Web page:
I've been meaning to read one of his books for years, and I quite liked the premise of this one. It also held my attention for most of it. That's about as far as my praise goes though, I found it really basic in its insights and I found the conversations massively unrealistic, although I realise that could be at least partly down to cultural differences. Characters giving their life story to people they've just met is a regular occurrence. I also had major issues with some of the decisions made by the characters, although I won't spoil anything by being specific.

 

I have to say I found it funny how 95% of it is PG rated with polite conversations and gentle humour, and the other 5% is either really dark or very graphic sex.

Link to post
Share on other sites

I found a book during decluttering that I had no idea I owned. I don't normally read printed books as my eyes are crap these days, but it's only short, so I thought I'd just persevere.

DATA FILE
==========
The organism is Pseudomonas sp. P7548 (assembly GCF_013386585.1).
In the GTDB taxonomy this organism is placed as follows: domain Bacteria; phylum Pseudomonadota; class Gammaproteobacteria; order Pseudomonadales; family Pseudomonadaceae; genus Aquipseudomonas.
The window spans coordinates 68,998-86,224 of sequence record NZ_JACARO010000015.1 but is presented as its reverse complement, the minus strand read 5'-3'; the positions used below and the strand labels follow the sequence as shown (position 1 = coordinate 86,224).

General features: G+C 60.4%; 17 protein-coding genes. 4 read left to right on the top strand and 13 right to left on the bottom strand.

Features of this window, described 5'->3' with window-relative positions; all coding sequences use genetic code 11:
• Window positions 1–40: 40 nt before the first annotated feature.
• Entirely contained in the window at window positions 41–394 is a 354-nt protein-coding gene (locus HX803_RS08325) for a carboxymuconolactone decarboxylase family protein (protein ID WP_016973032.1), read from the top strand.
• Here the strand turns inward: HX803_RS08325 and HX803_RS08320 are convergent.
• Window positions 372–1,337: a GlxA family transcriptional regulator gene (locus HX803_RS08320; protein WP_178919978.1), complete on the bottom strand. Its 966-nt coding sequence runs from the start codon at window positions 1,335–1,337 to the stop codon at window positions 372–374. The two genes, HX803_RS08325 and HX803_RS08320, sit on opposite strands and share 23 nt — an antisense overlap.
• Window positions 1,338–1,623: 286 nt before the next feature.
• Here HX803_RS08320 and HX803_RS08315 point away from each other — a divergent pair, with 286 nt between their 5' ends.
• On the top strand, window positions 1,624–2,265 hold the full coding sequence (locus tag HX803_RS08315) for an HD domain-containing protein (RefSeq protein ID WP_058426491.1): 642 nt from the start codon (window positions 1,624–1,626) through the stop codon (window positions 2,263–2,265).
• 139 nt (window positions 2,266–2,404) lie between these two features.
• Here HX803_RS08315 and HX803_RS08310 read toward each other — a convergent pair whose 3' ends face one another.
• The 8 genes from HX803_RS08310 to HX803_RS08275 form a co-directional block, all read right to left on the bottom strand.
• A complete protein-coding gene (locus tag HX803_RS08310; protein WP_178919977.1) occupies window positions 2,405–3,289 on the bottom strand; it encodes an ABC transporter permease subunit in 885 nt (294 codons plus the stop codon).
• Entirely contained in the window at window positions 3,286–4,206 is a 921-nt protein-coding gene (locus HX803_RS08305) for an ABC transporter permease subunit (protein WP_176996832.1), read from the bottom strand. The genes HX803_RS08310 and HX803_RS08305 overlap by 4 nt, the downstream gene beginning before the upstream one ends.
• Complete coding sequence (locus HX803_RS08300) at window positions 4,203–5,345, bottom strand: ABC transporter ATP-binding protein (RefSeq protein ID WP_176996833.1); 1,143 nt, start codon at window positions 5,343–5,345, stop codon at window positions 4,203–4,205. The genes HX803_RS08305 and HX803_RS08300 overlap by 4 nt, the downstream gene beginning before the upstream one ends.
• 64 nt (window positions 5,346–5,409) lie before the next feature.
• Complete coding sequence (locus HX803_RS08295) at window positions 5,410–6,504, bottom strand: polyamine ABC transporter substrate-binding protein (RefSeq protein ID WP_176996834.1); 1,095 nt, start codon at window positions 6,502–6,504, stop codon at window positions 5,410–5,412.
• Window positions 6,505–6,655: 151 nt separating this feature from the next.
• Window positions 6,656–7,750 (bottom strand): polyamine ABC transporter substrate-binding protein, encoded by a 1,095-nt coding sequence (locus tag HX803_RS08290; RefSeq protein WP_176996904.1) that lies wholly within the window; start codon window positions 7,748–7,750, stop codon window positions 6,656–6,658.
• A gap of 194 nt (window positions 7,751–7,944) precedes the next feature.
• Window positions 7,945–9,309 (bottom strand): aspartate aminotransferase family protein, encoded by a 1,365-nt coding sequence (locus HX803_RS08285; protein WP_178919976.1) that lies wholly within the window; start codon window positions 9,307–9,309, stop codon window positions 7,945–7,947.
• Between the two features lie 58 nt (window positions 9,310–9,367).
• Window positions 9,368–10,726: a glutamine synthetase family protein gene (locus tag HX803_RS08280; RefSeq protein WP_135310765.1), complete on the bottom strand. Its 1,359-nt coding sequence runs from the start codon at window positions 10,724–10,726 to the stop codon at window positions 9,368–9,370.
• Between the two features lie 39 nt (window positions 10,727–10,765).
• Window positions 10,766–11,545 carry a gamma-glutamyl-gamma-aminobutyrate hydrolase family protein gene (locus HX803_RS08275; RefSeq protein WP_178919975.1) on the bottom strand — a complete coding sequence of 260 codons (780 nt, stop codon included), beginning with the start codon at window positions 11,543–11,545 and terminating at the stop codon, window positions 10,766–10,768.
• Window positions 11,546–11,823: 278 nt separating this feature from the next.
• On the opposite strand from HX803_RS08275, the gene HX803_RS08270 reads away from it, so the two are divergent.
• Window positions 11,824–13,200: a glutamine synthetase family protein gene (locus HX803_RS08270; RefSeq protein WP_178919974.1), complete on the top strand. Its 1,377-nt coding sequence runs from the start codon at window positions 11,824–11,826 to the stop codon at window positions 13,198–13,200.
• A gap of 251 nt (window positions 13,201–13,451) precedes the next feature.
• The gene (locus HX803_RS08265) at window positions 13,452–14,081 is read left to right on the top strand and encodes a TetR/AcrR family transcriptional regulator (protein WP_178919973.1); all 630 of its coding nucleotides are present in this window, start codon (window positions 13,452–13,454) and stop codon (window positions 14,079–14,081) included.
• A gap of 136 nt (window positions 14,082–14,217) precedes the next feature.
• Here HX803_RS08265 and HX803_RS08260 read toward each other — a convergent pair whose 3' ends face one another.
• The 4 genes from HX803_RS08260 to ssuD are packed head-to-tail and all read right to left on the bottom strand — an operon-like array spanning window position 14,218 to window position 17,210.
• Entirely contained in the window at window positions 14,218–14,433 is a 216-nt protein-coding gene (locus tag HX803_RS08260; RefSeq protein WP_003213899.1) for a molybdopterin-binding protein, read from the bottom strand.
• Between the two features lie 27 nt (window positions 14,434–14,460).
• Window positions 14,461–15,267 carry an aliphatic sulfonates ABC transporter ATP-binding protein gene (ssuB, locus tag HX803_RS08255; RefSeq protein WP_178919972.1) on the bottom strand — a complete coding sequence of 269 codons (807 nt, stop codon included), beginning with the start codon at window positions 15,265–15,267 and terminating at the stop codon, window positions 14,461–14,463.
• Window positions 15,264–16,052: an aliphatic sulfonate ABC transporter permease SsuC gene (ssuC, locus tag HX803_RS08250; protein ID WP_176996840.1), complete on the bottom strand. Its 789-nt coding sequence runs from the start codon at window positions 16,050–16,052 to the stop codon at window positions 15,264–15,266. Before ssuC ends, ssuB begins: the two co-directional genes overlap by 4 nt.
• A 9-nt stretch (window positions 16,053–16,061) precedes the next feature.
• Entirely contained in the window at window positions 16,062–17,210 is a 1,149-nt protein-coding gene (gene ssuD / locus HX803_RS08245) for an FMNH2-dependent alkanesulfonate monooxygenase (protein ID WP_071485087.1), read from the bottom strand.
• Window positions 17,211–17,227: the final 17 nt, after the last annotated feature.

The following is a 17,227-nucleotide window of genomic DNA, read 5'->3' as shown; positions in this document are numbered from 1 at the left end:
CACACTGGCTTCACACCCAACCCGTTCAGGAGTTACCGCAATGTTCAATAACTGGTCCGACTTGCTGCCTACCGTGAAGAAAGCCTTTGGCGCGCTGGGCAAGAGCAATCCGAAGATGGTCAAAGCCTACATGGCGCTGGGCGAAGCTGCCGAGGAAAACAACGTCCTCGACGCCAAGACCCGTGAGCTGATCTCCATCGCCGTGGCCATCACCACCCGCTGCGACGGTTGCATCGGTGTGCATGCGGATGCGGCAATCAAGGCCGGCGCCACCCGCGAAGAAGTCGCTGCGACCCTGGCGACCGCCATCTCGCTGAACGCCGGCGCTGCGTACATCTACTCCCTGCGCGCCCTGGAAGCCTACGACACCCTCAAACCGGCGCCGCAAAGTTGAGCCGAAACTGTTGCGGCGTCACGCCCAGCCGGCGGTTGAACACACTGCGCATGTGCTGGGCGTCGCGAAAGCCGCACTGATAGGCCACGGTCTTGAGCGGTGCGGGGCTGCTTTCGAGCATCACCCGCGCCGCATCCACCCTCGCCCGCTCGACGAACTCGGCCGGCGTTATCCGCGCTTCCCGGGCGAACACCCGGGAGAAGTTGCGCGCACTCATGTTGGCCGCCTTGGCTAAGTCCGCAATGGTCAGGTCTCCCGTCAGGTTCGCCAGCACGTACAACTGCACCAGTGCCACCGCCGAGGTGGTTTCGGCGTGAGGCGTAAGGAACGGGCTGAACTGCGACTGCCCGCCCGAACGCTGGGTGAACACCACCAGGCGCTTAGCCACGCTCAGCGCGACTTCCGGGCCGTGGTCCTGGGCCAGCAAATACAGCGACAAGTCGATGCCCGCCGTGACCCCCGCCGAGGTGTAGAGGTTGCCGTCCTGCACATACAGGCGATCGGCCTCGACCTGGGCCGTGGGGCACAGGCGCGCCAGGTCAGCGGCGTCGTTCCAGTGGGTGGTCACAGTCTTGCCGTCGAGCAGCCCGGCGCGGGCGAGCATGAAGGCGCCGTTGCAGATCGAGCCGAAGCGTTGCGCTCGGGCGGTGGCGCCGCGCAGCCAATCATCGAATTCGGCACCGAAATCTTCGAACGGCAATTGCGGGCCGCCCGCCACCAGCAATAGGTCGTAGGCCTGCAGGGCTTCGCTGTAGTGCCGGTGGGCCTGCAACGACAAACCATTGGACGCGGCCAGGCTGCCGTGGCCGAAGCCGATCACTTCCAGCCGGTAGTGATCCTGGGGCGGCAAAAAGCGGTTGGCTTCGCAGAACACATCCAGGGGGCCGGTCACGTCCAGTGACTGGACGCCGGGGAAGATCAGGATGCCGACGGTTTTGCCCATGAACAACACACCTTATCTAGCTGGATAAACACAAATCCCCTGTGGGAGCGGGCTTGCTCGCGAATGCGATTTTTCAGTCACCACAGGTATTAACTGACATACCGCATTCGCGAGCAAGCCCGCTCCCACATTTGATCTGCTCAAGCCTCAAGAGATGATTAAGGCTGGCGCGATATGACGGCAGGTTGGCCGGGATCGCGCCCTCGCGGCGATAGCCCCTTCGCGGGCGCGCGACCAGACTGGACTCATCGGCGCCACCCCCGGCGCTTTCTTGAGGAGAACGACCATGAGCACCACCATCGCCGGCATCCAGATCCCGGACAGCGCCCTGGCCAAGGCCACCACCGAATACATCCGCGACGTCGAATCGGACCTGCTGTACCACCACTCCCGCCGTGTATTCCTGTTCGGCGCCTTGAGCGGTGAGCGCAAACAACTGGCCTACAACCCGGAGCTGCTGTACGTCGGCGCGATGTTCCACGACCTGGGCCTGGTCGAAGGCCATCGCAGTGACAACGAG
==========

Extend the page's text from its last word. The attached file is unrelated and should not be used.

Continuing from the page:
So anyway, it's Fup by Jim Dodge, and I don't recall ever hearing of it or him, but it's brilliant. It's warm and funny and real; and just written with such confidence. A lovely surprise. 

Link to post
Share on other sites
  • 1 month later...

Well I've been really disappointed by Dark Matter. It started off really well with an intriguing mystery, but quickly hit a lull and never recovered from it. I read reviews saying that it had invented a new genre and was groundbreaking, but it just reminded me of a lot of sci-fi films, the main one being 

Spoiler

Predestination.

I didn't think it was anything revolutionary at all.

Link to post
Share on other sites
  • 3 weeks later...

I'm reading A Cold Heart by Jonathan Kellerman, pretty standard murder mystery job, easy read but nothing outstanding. Just fancied something undemanding after slogging through Timescape. 

Link to post
Share on other sites
  • 4 weeks later...
On 13/11/2020 at 16:44, ZOK said:

I find Murakami to be hugely overrated.

 

I read 18Q4 and enjoyed it, and have often thought about bits of it quite a long time afterwards which I guess is the mark of a good book. But I wasn’t left wanting to read more of his stuff and from what I’ve heard it’s pretty similar 

Link to post
Share on other sites